Males release sperm into the water which females take in. The females incubate the eggs for a minimum of two months or as long as eight months, depending on the species.
When the baby clams are ready, the female needs to transfer them to a “host” fish. The babies stay in the fish’s gills and sometimes attach to their bodies. The young clams won’t harm the fish, they’ll simply benefit by getting lots of oxygen as the fish swims around.
When the little clams get bigger, they drop off and settle into the river bottom which helps mussels spread far beyond the range of the reproducing adults.
How the female makes that transfer to a host fish is where things get interesting.
Some freshwater mussels have only one specific host that works. For instance, the snuffbox mussel clamps onto the head of log perch to transfer her brood. Since log perch have a thick skull, this maneuver doesn’t harm them. But if a snuffbox grabs another fish like a darter, it can crush the fish’s skull.
Many freshwater mussels can safely use a variety of host fish. The trick is luring the fish in close enough. And as any good fisherperson can tell you, attracting fish is all about using the right bait.
Mussels use their own bodies as bait.
The female opens her shell and unfurls part of her mantle, which is the white fleshy part inside. The mantle has a ragged end shaped like a fish with two black spots ringed with white to imitate fisheyes. The female wiggles this mantle to imitate a small fish in distress.
The fluttering mantle attracts fish like an ice cream truck draws in children on a hot summer day.
Most of these lures look incredibly realistic. The first time I saw one I thought a mussel was eating a tiny fish. Only on closer inspection did I see it was all mussel lure.
As cool as these fish lures are, only about 1/3 of mussel to host combinations have been identified. Which makes protection and restoration difficult since saving mussel species depends on saving their hosts as well.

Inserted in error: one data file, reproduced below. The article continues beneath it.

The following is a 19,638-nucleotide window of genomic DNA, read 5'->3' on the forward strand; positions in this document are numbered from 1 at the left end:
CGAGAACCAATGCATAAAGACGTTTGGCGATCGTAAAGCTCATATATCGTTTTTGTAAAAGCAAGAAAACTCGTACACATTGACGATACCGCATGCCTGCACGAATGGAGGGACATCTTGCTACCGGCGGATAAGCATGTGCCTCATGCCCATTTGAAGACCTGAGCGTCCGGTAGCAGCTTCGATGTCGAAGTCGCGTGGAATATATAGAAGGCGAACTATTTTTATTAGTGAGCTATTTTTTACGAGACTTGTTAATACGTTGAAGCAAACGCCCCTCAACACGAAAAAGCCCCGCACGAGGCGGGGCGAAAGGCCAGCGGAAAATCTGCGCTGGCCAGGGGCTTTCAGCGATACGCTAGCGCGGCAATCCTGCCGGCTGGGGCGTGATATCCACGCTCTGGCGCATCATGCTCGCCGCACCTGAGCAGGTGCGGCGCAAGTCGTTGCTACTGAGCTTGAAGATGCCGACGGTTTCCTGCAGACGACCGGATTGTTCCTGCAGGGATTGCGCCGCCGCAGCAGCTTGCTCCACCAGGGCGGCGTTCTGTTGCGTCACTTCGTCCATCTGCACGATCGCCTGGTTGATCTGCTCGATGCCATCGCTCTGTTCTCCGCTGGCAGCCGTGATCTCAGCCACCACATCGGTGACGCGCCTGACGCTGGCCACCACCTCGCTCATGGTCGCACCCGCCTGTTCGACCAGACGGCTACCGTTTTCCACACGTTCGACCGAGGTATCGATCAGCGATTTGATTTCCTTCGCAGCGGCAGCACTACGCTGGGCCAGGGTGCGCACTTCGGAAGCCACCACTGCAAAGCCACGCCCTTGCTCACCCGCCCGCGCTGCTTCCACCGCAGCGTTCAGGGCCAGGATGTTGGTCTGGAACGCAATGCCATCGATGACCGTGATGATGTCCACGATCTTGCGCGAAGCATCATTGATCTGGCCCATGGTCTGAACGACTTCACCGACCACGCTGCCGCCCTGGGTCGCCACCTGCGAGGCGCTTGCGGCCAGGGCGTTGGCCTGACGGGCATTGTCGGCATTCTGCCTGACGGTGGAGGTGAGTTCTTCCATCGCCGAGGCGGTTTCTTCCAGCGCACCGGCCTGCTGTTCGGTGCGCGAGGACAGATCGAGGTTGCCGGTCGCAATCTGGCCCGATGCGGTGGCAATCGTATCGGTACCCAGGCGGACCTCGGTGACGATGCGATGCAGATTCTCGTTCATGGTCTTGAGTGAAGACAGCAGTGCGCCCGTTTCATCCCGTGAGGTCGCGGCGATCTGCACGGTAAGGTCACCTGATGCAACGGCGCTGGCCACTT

By the end of August, we recovered just over 100 northern riffleshells. We built a holding pen and placed them in the Detroit River just offshore of the mayor’s mansion. They stayed there for five years.
We got an email recently from one of the project’s lead researchers. He’d received an inquiry about the long-term success of the project. Unfortunately, we weren’t much help as we weren’t part of the final relocation process.
From our group communication, I gather the mussels never made it back to the Black River. Rather, they were added to an existing mussel bed or refugia in the lower St. Clair River. It’s unknown if the riffleshells survived, but I’d like to believe some did.
On a final note, using gold dredges is not acceptable by today’s research standards. This is an admittedly rough way to handle a sensitive endangered species. Today’s conservationists and researchers do retrievals by crawling through rivers and picking the mussels out by hand.
A good source for more information including maps, videos, research links, and conservation efforts can be found by visiting the Freshwater Mollusk Conservation Society.
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Featured image: Sorting mussels (Photo Credit: Greg Lashbrook/PolkaDot Perch)